I made about $2,000 from my writing in 2020. Most of that was prize money from story competitions, with a couple of other publications providing the balance. I didn’t do any presenting work last year. I applied for a COVID-related arts grant, but was not successful.


As for reading, in 2020 I was eagerly anticipating new books by Elizabeth Tan (Smart Ovens for Lonely People) and Patrick Allington (Rise & Shine). I loved their previous work. I couldn’t wait. And… both of these books lived up to my ridiculously lofty expectations. Shirl by Wayne Marshall: also fantastic.

A stand-alone short story that I read in 2020 and that I still think about: ‘Ounya Passed‘ by Daniel Hutley at Overland.

And a longer essay on marathon running, which will pull you in even if you are not a runner: Nicholas Turner’s ‘Run to Feel‘.

Looking ahead

Because I’m writing this in August, I can tell you that I’ve had a couple more successes already this year in terms of story competitions. The new writing, though, has been coming slowly. Turns out caring for two children is even more demanding than caring for one (I’d assumed that they would largely administer and entertain each other).

I am enjoying writing — slowly. I am enjoying reading — slowly. I feel like a writer, even when I am not writing. And the hunger to create remains, but the angst has receded somewhat. Metrics and stats aside, I feel like I am in a good place.

5 thoughts on “Twenty$%&#ingTwenty

  1. Congratulations again on your upcoming book, prizes and published short stories. Wouldn’t it have been helpful to both of us when we attended that pitch conference if someone had whispered ‘ don’t worry. You’ll both have to wait but you’ll both be published in 2022. It would have reduced the moaning and angst no end. Love your annual reports.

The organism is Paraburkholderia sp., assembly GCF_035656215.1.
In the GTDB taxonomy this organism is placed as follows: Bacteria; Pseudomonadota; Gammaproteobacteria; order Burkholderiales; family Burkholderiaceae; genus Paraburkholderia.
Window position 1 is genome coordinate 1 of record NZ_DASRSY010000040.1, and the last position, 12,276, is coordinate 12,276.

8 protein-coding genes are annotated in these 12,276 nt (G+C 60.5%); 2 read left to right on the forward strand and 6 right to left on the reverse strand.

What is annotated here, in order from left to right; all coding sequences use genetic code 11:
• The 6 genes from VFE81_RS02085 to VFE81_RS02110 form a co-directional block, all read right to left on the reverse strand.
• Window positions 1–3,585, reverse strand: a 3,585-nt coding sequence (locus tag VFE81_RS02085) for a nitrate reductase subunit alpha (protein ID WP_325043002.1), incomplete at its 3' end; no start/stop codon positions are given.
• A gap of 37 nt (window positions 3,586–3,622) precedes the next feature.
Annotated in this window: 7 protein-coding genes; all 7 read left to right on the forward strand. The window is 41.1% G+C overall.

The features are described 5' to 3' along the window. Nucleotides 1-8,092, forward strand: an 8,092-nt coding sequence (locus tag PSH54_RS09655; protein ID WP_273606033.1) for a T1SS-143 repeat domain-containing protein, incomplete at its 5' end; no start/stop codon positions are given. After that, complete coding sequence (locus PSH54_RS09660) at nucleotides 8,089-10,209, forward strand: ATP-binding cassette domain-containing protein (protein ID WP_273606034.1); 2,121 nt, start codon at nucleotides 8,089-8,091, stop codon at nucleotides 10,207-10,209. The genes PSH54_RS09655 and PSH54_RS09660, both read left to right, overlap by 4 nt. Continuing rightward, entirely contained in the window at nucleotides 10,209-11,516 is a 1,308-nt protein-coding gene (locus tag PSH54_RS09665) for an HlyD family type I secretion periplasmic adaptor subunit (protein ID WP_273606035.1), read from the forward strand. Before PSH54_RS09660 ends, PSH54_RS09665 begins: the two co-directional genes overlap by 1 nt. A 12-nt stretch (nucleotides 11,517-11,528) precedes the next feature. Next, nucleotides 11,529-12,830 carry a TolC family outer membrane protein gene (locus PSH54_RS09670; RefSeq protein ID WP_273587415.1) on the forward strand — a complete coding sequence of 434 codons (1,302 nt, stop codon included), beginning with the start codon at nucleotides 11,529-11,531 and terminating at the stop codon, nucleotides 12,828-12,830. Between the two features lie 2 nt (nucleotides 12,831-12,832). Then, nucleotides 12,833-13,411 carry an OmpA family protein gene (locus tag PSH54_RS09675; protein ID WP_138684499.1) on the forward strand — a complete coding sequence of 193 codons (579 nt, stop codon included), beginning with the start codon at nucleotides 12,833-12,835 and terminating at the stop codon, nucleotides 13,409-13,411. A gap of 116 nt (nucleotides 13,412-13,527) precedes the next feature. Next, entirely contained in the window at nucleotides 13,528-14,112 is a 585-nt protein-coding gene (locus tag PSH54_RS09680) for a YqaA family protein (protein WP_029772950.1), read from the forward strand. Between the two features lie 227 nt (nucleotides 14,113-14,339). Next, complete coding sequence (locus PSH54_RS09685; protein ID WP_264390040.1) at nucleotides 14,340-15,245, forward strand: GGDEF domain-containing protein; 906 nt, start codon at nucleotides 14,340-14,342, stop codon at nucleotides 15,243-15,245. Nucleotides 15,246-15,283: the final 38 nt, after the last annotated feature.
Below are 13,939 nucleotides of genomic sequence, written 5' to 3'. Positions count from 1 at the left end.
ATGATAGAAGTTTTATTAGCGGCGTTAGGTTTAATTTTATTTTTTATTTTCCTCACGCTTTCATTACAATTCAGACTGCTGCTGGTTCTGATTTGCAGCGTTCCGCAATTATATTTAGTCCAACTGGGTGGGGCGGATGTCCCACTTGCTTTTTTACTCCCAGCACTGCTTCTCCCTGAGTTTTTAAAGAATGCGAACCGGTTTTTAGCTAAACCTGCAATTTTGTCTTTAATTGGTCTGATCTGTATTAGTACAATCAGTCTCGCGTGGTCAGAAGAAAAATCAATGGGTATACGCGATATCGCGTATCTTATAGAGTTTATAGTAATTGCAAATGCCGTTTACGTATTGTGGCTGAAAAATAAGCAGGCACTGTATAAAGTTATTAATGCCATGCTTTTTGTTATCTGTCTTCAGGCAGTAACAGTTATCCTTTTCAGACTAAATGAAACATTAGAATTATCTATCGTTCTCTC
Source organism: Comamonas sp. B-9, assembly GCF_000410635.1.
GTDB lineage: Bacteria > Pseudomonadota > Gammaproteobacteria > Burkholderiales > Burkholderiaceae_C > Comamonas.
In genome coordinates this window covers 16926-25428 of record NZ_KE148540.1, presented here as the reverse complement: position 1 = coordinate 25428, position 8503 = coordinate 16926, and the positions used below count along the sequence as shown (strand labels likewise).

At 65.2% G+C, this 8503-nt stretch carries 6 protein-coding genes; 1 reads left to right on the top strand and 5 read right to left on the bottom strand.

1. So true! Why couldn’t someone have volunteered that information? Oh well, in a couple of years they’ll invent time travel, and then one of us can pop back to reassure our past selves…


  2. Well done, Andrew. I just read your story published in 2020 in Island magazine, The Lever, The Pulley and the Screw. Island offered a special deal where you could pay $5 and get an issue posted out.
    I assume from above that your upcoming collection of short stories has no ‘superstructure’?
    Look forward to reading it!


    1. Hi Sean, thanks for getting in touch, and for reading The Lever, The Pulley and The Screw! Island is great, and the $5 deal was amazing, wasn’t it?
      Yes, the forthcoming collection won’t have an overt superstructure/framing device. I had planned one, but my amazing editor has convinced me that the collection will work better without it (and, having had time to consider, I 100% agree — thank god for editors!). There will still be subtle linkages between many of the stories, making it clear that they take place in the same ‘universe’. But for the most part, topics and themes will (hopefully) provide the sense of cohesion that I’m trying to achieve with the collection. Cheers, Andrew

      Liked by 1 person